On Saturday, Johnny and Tammy Marquez, the husband and wife team who head up the Association Puertoriqueña de Hemofilia (APH), and I traveled about the island to meet a few hemophilia families. We traveled two hours to Salinas to meet one family and another half hour to meet one more in Santa Isabel. Wonderful families; fascinating insights on PR hemophilia care!

We ended our day today by attending the annual meeting of the APH. It was packed, and we had a full agenda with a speaker on dental care, chiropractic care and later an open forum which became quite lively with a debate over whether hemophilia care in Centro
Medico was up to standards. The day ended with a great motivational speaker, lots of hugs, and good feelings all around. People with hemophilia have community, muy fuerte.

So what did I make out of all this? You’ll just have to wait… until August when we publish a full report in our article on Puerto Rico in PEN. Sign up now to receive it. And in the meantime, visit https://www.blog.kelleycom.com/2011/01/la-vida-hemofilia-visit-to-puerto-rico.html to read about our visit last year.

Good Book I Just Read
A Dog’s Purpose by W. Bruce Cameron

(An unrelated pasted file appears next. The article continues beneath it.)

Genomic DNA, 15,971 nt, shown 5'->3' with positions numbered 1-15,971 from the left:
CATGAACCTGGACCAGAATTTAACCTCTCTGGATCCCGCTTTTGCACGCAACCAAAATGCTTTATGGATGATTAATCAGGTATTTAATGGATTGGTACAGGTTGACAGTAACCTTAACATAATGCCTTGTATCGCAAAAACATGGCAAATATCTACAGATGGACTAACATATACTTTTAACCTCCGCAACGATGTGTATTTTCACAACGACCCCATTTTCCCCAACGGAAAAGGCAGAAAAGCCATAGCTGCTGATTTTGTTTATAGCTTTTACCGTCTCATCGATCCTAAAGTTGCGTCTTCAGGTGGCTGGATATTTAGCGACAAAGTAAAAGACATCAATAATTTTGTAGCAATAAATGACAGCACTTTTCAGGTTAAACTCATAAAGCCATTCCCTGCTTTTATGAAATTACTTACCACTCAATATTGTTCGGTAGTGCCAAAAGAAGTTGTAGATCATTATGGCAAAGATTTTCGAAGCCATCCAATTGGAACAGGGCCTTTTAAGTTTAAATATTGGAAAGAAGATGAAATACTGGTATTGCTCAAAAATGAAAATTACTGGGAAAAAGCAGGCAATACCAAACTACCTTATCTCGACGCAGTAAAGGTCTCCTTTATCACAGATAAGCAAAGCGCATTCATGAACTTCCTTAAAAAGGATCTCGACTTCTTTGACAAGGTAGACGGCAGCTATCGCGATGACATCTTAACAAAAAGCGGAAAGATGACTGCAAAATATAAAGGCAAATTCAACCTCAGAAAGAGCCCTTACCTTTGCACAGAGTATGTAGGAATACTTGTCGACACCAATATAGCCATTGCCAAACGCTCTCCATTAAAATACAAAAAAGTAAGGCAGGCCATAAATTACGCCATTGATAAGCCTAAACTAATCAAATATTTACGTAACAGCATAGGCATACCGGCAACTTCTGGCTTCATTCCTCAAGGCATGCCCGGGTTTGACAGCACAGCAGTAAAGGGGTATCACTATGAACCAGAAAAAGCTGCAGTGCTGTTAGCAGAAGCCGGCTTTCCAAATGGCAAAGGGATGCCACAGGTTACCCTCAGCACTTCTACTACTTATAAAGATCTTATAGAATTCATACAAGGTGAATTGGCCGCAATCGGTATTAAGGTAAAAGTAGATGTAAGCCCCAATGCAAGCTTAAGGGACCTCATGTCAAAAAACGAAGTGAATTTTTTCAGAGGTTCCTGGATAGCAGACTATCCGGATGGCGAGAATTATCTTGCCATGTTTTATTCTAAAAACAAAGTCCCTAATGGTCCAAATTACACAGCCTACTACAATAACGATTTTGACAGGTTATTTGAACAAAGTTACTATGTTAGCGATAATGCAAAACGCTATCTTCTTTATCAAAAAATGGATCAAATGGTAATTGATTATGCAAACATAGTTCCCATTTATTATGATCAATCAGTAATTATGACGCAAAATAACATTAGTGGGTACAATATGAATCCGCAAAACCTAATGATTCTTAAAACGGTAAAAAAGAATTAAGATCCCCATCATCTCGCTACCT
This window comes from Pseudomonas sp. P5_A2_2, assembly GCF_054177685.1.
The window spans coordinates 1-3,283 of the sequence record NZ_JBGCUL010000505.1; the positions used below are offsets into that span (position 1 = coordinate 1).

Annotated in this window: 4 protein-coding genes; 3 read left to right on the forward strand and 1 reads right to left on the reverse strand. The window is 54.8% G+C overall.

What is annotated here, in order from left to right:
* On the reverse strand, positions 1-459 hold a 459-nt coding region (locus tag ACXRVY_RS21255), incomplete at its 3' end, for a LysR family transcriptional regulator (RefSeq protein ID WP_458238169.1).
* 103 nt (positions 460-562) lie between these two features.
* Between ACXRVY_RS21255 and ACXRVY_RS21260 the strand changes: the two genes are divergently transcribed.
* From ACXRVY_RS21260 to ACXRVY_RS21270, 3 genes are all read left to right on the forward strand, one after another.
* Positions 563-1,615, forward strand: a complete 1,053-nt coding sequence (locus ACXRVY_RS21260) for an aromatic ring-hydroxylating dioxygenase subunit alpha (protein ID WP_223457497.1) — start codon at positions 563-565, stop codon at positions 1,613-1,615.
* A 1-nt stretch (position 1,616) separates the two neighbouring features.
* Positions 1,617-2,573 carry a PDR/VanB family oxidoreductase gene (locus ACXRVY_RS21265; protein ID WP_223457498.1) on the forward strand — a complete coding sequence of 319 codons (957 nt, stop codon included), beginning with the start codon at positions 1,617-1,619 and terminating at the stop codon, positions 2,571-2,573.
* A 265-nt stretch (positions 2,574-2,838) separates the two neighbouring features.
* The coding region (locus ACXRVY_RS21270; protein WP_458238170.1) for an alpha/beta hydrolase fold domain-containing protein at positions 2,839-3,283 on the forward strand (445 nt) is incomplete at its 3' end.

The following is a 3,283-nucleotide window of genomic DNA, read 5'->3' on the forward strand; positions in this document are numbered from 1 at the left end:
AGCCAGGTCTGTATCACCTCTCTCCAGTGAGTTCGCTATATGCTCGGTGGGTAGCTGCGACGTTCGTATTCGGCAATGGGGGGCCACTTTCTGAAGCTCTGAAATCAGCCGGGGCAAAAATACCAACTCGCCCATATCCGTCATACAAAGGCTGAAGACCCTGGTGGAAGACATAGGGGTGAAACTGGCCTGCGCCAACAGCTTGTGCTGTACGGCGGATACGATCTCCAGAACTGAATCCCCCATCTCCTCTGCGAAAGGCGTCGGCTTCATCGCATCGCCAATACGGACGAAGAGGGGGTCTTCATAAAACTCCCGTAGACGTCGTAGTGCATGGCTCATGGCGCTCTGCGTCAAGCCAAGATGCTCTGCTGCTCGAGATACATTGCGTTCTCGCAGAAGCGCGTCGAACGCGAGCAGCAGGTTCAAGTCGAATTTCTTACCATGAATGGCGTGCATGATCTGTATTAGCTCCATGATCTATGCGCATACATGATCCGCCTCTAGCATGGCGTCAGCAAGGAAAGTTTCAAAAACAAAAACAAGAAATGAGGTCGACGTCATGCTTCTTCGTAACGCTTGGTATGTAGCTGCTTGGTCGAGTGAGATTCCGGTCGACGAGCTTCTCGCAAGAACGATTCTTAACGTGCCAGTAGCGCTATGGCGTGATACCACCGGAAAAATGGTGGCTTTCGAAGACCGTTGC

Maudlin, unabashedly sentimental, charming, simplistic, sugary sweet… I was at first wondering where this book was going, but then got sucked in by the sentiments, and was in a puddle of tears by the end. This book describes a dog’s life (lives, actually) as told through a dog’s eyes. The main character lives through four lives, reincarnated after each demise as a puppy, aware that he is reincarnated and wondering in each life: what is going on? What am I supposed to be and be doing? When does this end? It makes the reader wonder too, as the book is a bit disjointed at first and it may take a bit to figure out Cameron’s style. If you are a dog lover like me, you will enjoy much of the free association by the dog, especially whenever a cat appears; very clever and funny. The dog is feral in his first life, trying to survive and eventually is euthanized; reincarnated, he comes back as a lab, and his real story begins in earnest when he becomes bonded to a boy. No spoilers here, but the dog becomes smarter and more self-aware, and as a reader you share the dog’s unswerving loyalty to humans and his unending desire to serve and please, despite humans’ baffling behavior. By the end of the book you yearn for your own current dog to hug, or recall your childhood dog with such strong emotions, I can only think of Toy Story 3 as something in comparison. To fairly critique (as a professional editor) you must disregard or overlook the inconsistencies: the dog understands peeing, vomiting, crying but doesn’t have a word for his own natural instinct to mate? The dog refers to chopper, car, truck, cage, various power tools, collar, leash, swing… but when his boy’s mother removes her ring and throws it into the pond he doesn’t know what that little round thing is called? The dog conveniently doesn’t know names of things whenever it’s a Kodak moment. But just keep reading and don’t be critical and you will enjoy it. I hate being manipulated by purple prose but this was overall a wonderful book, because I have loved all my dogs and currently inherited a puppy I’ve only been complaining about. No more. I’ll love him with all my heart too. Three/five stars.